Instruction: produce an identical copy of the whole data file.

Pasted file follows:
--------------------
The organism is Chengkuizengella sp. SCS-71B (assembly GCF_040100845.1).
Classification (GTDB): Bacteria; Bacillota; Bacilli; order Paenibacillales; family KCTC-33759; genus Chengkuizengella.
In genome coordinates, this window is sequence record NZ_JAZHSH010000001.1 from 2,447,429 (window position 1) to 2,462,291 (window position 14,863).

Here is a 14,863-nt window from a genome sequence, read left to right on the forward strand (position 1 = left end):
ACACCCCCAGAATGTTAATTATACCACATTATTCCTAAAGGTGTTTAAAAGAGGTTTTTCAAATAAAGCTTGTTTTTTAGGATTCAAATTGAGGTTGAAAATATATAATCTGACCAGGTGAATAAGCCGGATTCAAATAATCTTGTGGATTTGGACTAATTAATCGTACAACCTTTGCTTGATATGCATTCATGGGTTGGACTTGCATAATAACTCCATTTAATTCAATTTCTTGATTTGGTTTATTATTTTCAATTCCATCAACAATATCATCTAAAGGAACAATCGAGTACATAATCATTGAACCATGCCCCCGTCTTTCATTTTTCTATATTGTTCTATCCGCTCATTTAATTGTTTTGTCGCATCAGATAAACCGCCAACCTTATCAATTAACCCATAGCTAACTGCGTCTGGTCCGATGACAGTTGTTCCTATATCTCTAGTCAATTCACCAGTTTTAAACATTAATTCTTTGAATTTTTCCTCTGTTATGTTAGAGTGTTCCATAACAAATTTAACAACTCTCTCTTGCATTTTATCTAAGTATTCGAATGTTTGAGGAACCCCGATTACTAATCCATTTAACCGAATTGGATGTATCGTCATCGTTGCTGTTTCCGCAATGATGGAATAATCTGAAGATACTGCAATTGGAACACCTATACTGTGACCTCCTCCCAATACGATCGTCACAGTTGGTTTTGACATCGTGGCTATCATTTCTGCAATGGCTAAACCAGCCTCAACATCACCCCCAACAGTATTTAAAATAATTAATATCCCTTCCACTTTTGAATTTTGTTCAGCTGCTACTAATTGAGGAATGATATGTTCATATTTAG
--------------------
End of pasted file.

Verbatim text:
The organism is Chengkuizengella sp. SCS-71B (assembly GCF_040100845.1).
Classification (GTDB): Bacteria; Bacillota; Bacilli; order Paenibacillales; family KCTC-33759; genus Chengkuizengella.
In genome coordinates, this window is sequence record NZ_JAZHSH010000001.1 from 2,447,429 (window position 1) to 2,462,291 (window position 14,863).

Here is a 14,863-nt window from a genome sequence, read left to right on the forward strand (position 1 = left end):
ACACCCCCAGAATGTTAATTATACCACATTATTCCTAAAGGTGTTTAAAAGAGGTTTTTCAAATAAAGCTTGTTTTTTAGGATTCAAATTGAGGTTGAAAATATATAATCTGACCAGGTGAATAAGCCGGATTCAAATAATCTTGTGGATTTGGACTAATTAATCGTACAACCTTTGCTTGATATGCATTCATGGGTTGGACTTGCATAATAACTCCATTTAATTCAATTTCTTGATTTGGTTTATTATTTTCAATTCCATCAACAATATCATCTAAAGGAACAATCGAGTACATAATCATTGAACCATGCCCCCGTCTTTCATTTTTCTATATTGTTCTATCCGCTCATTTAATTGTTTTGTCGCATCAGATAAACCGCCAACCTTATCAATTAACCCATAGCTAACTGCGTCTGGTCCGATGACAGTTGTTCCTATATCTCTAGTCAATTCACCAGTTTTAAACATTAATTCTTTGAATTTTTCCTCTGTTATGTTAGAGTGTTCCATAACAAATTTAACAACTCTCTCTTGCATTTTATCTAAGTATTCGAATGTTTGAGGAACCCCGATTACTAATCCATTTAACCGAATTGGATGTATCGTCATCGTTGCTGTTTCCGCAATGATGGAATAATCTGAAGATACTGCAATTGGAACACCTATACTGTGACCTCCTCCCAATACGATCGTCACAGTTGGTTTTGACATCGTGGCTATCATTTCTGCAATGGCTAAACCAGCCTCAACATCACCCCCAACAGTATTTAAAATAATTAATATCCCTTCCACTTTTGAATTTTGTTCAGCTGCTACTAATTGAGGAATGATATGTTCATATTTAG